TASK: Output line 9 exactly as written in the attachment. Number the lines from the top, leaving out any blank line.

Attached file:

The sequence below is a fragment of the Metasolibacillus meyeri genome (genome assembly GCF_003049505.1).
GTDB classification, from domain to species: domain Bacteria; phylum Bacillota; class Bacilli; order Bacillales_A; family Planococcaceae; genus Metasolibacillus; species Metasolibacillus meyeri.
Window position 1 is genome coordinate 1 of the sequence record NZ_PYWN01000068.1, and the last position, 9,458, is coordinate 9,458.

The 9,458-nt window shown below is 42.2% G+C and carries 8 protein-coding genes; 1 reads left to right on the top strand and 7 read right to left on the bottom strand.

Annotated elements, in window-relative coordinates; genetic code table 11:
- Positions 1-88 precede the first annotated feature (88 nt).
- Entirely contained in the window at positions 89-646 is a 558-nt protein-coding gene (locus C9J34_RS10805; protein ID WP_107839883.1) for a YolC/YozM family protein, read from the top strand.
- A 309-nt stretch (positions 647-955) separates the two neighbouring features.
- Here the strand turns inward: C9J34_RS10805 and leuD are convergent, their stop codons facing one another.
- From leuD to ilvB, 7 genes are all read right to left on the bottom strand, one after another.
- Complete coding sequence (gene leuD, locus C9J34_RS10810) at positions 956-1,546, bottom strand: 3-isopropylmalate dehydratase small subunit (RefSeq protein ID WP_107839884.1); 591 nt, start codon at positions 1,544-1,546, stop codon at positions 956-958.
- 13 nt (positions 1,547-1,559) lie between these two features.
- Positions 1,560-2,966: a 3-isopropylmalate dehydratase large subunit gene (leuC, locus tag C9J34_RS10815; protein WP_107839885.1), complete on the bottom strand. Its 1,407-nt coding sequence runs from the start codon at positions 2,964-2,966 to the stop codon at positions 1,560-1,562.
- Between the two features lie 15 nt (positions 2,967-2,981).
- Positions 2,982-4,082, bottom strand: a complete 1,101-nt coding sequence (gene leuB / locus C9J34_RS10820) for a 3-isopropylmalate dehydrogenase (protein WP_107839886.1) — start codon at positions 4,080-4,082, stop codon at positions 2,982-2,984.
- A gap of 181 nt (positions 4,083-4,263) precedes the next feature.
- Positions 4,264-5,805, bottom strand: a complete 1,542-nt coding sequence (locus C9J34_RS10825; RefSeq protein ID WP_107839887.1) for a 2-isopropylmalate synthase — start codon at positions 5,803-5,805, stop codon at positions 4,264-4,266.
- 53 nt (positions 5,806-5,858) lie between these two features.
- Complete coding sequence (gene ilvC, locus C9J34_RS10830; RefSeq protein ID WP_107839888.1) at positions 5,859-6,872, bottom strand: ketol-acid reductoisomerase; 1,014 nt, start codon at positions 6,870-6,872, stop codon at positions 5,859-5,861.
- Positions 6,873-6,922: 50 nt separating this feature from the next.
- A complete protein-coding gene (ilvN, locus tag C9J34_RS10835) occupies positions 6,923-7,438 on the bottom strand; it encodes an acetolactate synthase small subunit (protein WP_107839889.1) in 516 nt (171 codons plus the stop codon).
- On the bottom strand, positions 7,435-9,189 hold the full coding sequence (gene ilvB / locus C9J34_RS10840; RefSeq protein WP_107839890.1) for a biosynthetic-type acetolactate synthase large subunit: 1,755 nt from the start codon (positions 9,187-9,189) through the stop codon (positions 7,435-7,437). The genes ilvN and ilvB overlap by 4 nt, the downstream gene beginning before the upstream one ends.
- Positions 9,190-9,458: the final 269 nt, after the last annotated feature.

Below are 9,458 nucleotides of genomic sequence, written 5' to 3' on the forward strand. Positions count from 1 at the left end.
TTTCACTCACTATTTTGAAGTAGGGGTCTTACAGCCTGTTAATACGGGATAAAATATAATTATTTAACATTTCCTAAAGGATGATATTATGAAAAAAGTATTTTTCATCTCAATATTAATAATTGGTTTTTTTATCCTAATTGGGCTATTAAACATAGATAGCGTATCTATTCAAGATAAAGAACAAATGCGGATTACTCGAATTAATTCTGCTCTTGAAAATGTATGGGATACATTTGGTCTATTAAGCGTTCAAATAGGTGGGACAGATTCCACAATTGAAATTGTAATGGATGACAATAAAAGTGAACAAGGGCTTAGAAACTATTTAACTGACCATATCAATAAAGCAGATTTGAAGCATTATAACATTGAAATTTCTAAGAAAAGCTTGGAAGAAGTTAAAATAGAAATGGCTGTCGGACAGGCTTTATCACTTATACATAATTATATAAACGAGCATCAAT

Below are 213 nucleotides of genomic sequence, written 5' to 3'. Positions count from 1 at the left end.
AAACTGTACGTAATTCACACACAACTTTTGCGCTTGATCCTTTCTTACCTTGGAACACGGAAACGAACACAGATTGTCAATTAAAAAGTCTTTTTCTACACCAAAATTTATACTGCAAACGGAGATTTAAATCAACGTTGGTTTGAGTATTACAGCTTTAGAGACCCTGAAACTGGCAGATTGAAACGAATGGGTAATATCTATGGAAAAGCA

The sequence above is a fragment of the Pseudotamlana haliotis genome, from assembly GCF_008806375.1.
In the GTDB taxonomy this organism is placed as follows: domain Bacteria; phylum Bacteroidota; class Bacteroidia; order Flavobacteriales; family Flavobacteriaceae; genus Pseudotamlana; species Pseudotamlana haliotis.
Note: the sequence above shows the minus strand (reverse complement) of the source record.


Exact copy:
- Here the strand turns inward: C9J34_RS10805 and leuD are convergent, their stop codons facing one another.